Beauty as inherently revolutionary when it comes from marginalized people and is outside of the framework that is popularly considered for art. Art as inherently organizing/activist. Taking up space.
Movement work and Beauty as next steps
Want to briefly speak on this.
Shout out Black Noize, Eshe, Bianca
Performing arts as protest by putting it in another context.
These are some of the thoughts from my journal that happened around the time of Habeas Corpus and my thoughts about reframing cupid, etc.:
(my sister lives in Macon and Phoenix is my best friend’s baby) In Macon, I feel like there’s space for me, that I can and need to love and that I am loved. When Phoenix is here,  I feel myself giving her that love. When I am alone, I feel myself trying to hone in on how I can give love to myself. When I’m with my friends, I listen and give them love. If my body and heart feel at peace, I feel like more of a light. There is a steady unrest in me. I’m listening. And I would like to leave. -----I go on to talk about reconsidering some projects I’m doing, and instead centering residencies, shorter term projects and learning more through being in the studio and experimentation.
You have a wealth of knowledge and a ton to share that you are passionate and excited about.
And last…..The Vegetarian. Did she really turn into a tree? It’s so mysterious because she had so much strength and resolve even after she wasn’t eating anymore at all. It was a book that clearly demonstrated how little we know about the goings on of our minds. Maybe she reached a capacity unfathomable by the people around her. She just wanted to be naked and eat lively foods. But she was also making weird choices. If we go outside our cultures standards, is that pathological? Especially if you can verbally ask for it.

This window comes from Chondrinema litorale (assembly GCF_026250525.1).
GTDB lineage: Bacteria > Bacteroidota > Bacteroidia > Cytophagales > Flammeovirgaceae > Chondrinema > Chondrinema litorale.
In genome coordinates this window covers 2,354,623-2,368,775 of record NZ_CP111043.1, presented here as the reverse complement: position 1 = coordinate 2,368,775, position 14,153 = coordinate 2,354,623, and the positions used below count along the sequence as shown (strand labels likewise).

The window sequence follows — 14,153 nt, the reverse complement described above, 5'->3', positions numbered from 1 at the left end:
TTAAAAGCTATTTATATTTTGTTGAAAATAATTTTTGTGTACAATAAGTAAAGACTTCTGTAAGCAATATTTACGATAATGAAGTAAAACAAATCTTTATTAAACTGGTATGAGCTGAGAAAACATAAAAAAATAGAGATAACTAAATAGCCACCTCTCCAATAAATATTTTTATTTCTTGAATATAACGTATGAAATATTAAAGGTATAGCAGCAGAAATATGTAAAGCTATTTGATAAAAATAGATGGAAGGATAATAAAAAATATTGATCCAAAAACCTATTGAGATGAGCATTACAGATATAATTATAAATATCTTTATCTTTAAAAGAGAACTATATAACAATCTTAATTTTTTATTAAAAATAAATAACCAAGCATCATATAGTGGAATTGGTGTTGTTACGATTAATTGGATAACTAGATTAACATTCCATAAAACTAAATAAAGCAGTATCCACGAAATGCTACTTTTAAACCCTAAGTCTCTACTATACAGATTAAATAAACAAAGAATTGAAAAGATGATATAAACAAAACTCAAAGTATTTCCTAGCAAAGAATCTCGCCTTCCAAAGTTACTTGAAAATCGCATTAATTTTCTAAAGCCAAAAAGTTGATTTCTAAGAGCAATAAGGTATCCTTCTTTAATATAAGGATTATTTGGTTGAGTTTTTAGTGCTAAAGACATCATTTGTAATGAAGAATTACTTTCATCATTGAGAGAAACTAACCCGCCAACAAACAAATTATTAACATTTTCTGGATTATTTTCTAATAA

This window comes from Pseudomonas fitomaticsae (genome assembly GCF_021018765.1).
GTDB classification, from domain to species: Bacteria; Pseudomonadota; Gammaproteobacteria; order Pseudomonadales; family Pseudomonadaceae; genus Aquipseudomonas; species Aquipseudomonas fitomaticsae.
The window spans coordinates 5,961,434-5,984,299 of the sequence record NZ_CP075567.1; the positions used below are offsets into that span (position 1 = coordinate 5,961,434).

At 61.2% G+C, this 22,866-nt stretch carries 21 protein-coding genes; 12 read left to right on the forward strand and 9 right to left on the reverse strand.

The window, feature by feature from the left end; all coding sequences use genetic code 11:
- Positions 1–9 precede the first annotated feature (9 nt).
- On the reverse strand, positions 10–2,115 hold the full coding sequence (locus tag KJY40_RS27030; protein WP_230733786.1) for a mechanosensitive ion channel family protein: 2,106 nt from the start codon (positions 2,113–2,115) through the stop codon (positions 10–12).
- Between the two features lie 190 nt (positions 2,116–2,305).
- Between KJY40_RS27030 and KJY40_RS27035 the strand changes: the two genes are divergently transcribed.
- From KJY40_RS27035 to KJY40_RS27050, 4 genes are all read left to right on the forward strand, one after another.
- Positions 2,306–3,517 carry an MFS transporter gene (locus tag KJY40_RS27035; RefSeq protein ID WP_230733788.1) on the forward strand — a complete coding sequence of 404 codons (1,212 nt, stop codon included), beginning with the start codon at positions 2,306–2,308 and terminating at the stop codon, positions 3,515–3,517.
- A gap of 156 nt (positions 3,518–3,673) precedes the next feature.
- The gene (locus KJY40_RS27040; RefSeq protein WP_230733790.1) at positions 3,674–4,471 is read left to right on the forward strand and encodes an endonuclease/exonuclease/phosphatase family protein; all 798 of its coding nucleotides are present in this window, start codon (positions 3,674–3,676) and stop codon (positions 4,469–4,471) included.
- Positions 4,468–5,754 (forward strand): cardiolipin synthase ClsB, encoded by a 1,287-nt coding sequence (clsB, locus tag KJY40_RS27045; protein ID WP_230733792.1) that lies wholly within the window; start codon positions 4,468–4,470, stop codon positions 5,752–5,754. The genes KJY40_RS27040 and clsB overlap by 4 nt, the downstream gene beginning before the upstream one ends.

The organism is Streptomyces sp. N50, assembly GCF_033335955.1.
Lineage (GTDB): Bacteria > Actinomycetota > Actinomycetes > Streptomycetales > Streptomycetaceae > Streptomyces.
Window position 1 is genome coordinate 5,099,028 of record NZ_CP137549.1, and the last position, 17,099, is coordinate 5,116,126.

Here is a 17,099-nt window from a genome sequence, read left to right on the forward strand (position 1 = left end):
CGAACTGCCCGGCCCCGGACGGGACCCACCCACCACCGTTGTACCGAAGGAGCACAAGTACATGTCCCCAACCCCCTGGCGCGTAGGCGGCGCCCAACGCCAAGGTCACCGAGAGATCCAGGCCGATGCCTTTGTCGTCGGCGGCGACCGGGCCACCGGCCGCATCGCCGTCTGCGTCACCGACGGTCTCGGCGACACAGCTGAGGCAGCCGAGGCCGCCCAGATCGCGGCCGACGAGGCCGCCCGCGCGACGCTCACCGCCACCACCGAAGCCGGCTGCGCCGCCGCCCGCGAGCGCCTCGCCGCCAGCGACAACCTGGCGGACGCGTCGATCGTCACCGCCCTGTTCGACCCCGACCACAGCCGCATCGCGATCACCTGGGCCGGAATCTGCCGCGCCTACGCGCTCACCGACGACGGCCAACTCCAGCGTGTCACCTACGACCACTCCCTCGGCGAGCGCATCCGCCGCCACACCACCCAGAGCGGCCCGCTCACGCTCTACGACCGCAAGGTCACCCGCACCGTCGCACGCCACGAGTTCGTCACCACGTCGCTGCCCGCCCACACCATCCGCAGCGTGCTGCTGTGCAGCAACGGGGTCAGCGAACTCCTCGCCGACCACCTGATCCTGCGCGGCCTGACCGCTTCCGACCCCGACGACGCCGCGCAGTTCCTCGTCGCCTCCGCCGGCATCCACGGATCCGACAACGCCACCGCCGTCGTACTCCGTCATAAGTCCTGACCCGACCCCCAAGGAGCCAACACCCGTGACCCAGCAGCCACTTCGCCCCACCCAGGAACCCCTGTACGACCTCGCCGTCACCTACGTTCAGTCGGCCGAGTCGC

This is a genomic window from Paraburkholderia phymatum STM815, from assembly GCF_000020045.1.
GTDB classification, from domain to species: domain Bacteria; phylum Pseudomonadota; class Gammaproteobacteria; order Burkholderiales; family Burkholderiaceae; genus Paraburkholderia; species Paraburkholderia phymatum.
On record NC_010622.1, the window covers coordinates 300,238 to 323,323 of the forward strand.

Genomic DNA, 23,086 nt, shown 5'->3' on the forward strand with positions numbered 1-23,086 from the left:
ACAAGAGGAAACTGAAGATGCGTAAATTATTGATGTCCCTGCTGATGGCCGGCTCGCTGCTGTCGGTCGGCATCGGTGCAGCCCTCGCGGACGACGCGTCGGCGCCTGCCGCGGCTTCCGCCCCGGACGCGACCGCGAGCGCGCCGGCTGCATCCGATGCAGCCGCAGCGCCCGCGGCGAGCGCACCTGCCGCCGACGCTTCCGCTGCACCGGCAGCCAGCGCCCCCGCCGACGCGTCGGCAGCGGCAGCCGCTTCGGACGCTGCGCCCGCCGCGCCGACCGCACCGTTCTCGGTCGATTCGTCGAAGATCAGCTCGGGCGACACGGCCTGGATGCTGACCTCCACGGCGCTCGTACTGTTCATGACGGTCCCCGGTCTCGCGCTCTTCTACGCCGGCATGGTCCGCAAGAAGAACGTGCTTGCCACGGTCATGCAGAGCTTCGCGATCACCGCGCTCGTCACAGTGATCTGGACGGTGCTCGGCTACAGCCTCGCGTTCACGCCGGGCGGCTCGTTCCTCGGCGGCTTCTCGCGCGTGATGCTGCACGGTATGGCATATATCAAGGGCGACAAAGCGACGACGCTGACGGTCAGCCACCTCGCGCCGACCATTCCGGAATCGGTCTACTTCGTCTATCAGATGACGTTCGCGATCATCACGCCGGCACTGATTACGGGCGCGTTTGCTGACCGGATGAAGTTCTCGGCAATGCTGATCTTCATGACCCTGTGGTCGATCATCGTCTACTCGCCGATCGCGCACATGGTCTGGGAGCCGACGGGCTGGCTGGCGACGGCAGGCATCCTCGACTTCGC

I’d like to end this part with a wrap up of what I feel about art @ work in the context that I’m currently working in.
It is recognizing my identity and being available to represent myself as an artist, with my identities which are black, woman, beautiful and short. And to love those identities and let them be known loudly and boldly even while my work is talking about grapefruits or awkward relationships with exes. To not define myself based on one thing, but to honor that all of these things inform me and my decisions and my being as a person in this present moment. This for me allows for a level of compassion and understanding of realities that I am not living. Which just means more imagination, more empathy. These are qualities we need while we are doing this activist work.
It is to keep uplifting beauty. And remembering that striving is why we are here, not surviving. Beauty is for everyone and is a necessity. Beauty is not just one thing. We need all of your representations of beauty that come from your authentic self.
I encourage artists to consider that. And be diligent and persistent and know that your work is important. You can make your beautiful work and put it in a public space for sharing and that is activism. There is always a campaign against art. So keep going and rebel.
Last words from Audre from Poetry is not a Luxury: 
"The quality of light by which we scrutinize our lives has direct bearing upon the product which we live, and upon the changes which we hope to bring about through those lives. It is within this light that we form those ideas by which we pursue our magic and make it realized. This is poetry as illumination, for it is through poetry that we give name to those ideas which are, until the poem, nameless and formless-about to be birthed, but already felt. That distillation of experience from which true poetry springs births thought as dream births concept, as feeling births idea, as knowledge births (precedes) understanding."